Many people wish they felt more secure about their abilities on the job. In other words, they’re looking for increased self-confidence when performing the work, dealing with coworkers, and handling challenging situations. If you’re one of these people, you’re not alone. What can you do to feel more self-assured about your job?
First, remember that you are not your job. If you make a mistake at work, this does not mean that you are stupid, worthless, or in the wrong position. It’s easy to take mistakes personally, seeing them as a reflection of your genuine person rather than for what it is: a mistake. Even though it may not always appear so, everyone makes mistakes from time to time. The best way to deal with a mistake is to own up to it right away and present a solution. This shows that you are honest, and by suggesting ways to fix the problem, your boss can send you on your way to deal with the issue. Acting honestly and straightforwardly is best for you–you’ll feel better about yourself–and best for the company (which again will help you feel better).
Another common issue is feeling insecure when it comes to coworkers. Many people think they do not fit in, are unsure how to handle conflict, or have an overbearing coworker or boss with whom they don’t know how to communicate. Any of these feelings can wear at your self-esteem. You may feel you have nothing to offer the group, whether socially or on projects; you avoid conflict and may allow others to step on you. If socialisation is a problem, it will require you to step out of your comfort zone a bit. This does not mean you need to jump in with a large company gathering; instead, take it slow by opening conversations with one or two coworkers. Chances are you’ll have something in common. Asking questions about the other person is always great; avoid questions with simple yes or no answers.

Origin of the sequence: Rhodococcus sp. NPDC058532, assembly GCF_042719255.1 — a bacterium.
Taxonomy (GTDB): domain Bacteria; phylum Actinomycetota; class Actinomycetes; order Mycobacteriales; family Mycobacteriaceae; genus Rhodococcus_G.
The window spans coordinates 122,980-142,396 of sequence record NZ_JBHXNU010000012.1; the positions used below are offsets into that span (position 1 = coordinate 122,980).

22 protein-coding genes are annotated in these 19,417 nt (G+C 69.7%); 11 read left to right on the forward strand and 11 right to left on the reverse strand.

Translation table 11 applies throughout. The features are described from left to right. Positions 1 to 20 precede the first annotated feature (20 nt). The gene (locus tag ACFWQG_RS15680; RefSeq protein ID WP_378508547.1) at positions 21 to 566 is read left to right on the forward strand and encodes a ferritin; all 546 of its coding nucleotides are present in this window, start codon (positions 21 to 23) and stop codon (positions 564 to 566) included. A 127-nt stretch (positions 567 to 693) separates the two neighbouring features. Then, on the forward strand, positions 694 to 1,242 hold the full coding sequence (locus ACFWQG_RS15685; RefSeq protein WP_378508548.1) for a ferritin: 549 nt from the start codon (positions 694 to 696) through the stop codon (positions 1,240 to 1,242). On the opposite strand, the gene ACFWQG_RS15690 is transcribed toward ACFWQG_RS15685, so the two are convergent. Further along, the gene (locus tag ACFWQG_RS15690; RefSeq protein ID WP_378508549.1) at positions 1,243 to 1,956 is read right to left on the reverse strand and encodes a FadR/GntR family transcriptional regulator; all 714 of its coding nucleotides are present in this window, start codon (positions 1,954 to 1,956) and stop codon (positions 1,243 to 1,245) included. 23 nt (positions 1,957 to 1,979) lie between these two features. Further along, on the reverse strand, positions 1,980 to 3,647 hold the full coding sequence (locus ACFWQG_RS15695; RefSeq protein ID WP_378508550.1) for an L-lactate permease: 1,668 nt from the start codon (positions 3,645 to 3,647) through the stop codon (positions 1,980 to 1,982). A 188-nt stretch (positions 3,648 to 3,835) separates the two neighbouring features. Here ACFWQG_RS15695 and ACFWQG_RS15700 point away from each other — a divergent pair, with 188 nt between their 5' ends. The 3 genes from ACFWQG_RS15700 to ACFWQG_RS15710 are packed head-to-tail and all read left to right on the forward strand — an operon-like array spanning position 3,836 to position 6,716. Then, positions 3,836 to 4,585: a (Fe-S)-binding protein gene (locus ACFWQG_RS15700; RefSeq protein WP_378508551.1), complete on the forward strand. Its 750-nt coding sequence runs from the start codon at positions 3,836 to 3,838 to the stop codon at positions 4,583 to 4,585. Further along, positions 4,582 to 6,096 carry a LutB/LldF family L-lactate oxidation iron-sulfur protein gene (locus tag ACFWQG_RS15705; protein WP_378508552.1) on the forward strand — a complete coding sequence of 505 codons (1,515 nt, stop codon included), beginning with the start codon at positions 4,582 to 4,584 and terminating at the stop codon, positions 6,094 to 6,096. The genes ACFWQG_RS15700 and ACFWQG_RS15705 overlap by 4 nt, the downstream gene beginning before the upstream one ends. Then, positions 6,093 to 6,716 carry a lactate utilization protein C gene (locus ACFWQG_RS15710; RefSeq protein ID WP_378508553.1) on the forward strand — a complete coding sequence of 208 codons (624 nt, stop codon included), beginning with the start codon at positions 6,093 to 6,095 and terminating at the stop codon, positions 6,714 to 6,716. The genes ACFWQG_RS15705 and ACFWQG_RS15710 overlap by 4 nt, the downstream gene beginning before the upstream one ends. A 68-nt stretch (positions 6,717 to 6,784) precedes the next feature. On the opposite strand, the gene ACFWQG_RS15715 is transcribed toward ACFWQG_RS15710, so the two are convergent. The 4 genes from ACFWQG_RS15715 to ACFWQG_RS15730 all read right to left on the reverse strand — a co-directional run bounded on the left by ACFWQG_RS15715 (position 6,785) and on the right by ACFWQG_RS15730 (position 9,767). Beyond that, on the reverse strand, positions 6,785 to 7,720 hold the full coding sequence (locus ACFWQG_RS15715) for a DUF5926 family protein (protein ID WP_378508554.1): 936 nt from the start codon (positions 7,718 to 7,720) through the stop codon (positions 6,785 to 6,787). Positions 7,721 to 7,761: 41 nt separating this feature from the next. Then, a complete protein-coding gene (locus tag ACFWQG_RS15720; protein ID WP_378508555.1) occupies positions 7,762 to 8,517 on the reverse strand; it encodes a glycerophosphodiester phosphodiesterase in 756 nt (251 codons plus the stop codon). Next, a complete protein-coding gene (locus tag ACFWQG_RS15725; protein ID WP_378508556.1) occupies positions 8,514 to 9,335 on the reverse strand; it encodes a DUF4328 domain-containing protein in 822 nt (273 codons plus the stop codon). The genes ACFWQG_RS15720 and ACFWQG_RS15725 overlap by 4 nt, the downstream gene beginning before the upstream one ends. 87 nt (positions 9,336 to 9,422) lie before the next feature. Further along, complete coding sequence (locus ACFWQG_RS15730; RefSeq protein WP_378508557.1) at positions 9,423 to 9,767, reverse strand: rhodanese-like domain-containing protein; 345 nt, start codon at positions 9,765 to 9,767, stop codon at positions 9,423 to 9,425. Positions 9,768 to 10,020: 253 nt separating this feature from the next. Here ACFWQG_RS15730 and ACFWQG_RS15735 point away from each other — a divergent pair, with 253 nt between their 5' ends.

Learning some proven communication techniques may be necessary when dealing with conflict resolution and difficult employees. Consider attending a course on conflict resolution and dealing with difficult people. In the meantime, remember that the overbearing person likely has many insecurities, which cause the behaviour. Amid conflict, do your best to avoid being pulled into confrontational situations. Don’t reward the other person’s behaviour by getting upset or immediately backing down. If necessary, say you’ll continue the conversation when everyone has had a chance to cool down. Dealing with negative coworkers is never fun. Remember that your self-worth is not dependent on the coworker’s approval, even if that person is your boss.
It could be that you’re feeling unsure about your skills. This one is pretty easy–learn more! Many companies offer continuing education options, will pay for schooling, or offer in-house professional development. Whatever your employer provides, take advantage. If your company does not have this option, find some good books on the subject. Ask your colleagues for suggestions, or if you’re a member of any professional group, seek advice there as well. Your peers will have good tips on what’s worth looking into.
Finally, give yourself some challenges. One great way to build self-confidence at work is to take on a particular project or extra work. If you choose something you feel passionate about or something in your speciality area, you can show yourself and your colleagues that you can produce results. Even if you fail, you show initiative and willingness by taking on special projects. Knowing that you put yourself out there, rather than sitting on the sidelines, can be a great confidence booster. And the same can be said for when it goes well.